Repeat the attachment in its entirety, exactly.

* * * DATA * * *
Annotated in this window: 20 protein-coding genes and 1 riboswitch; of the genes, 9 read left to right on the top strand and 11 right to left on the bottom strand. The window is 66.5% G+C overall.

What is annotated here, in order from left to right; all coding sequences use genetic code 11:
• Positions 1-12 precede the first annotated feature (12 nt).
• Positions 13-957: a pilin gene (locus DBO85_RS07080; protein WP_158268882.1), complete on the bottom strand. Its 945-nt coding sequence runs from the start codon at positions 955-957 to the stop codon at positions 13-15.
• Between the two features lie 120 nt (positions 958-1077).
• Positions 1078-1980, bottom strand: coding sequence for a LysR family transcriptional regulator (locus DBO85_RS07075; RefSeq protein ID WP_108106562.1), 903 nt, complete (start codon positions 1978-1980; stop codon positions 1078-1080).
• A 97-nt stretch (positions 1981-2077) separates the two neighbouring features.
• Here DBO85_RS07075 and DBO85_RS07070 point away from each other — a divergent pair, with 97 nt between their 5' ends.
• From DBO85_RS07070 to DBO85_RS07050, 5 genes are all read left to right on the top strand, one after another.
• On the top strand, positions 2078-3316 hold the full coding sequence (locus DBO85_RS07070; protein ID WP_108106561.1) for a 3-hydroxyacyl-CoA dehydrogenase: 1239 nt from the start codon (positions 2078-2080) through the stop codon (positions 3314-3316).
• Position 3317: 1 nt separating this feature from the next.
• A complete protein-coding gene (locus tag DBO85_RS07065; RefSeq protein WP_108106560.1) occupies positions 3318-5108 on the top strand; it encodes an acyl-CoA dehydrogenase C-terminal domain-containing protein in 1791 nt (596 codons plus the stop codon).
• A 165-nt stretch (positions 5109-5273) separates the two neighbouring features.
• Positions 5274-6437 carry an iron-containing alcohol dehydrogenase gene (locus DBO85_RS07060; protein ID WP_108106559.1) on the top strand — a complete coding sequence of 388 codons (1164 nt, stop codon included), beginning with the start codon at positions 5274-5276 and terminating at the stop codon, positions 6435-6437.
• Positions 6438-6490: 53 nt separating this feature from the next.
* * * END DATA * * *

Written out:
Annotated in this window: 20 protein-coding genes and 1 riboswitch; of the genes, 9 read left to right on the top strand and 11 right to left on the bottom strand. The window is 66.5% G+C overall.

What is annotated here, in order from left to right; all coding sequences use genetic code 11:
• Positions 1-12 precede the first annotated feature (12 nt).
• Positions 13-957: a pilin gene (locus DBO85_RS07080; protein WP_158268882.1), complete on the bottom strand. Its 945-nt coding sequence runs from the start codon at positions 955-957 to the stop codon at positions 13-15.
• Between the two features lie 120 nt (positions 958-1077).
• Positions 1078-1980, bottom strand: coding sequence for a LysR family transcriptional regulator (locus DBO85_RS07075; RefSeq protein ID WP_108106562.1), 903 nt, complete (start codon positions 1978-1980; stop codon positions 1078-1080).
• A 97-nt stretch (positions 1981-2077) separates the two neighbouring features.
• Here DBO85_RS07075 and DBO85_RS07070 point away from each other — a divergent pair, with 97 nt between their 5' ends.
• From DBO85_RS07070 to DBO85_RS07050, 5 genes are all read left to right on the top strand, one after another.
• On the top strand, positions 2078-3316 hold the full coding sequence (locus DBO85_RS07070; protein ID WP_108106561.1) for a 3-hydroxyacyl-CoA dehydrogenase: 1239 nt from the start codon (positions 2078-2080) through the stop codon (positions 3314-3316).
• Position 3317: 1 nt separating this feature from the next.
• A complete protein-coding gene (locus tag DBO85_RS07065; RefSeq protein WP_108106560.1) occupies positions 3318-5108 on the top strand; it encodes an acyl-CoA dehydrogenase C-terminal domain-containing protein in 1791 nt (596 codons plus the stop codon).
• A 165-nt stretch (positions 5109-5273) separates the two neighbouring features.
• Positions 5274-6437 carry an iron-containing alcohol dehydrogenase gene (locus DBO85_RS07060; protein ID WP_108106559.1) on the top strand — a complete coding sequence of 388 codons (1164 nt, stop codon included), beginning with the start codon at positions 5274-5276 and terminating at the stop codon, positions 6435-6437.
• Positions 6438-6490: 53 nt separating this feature from the next.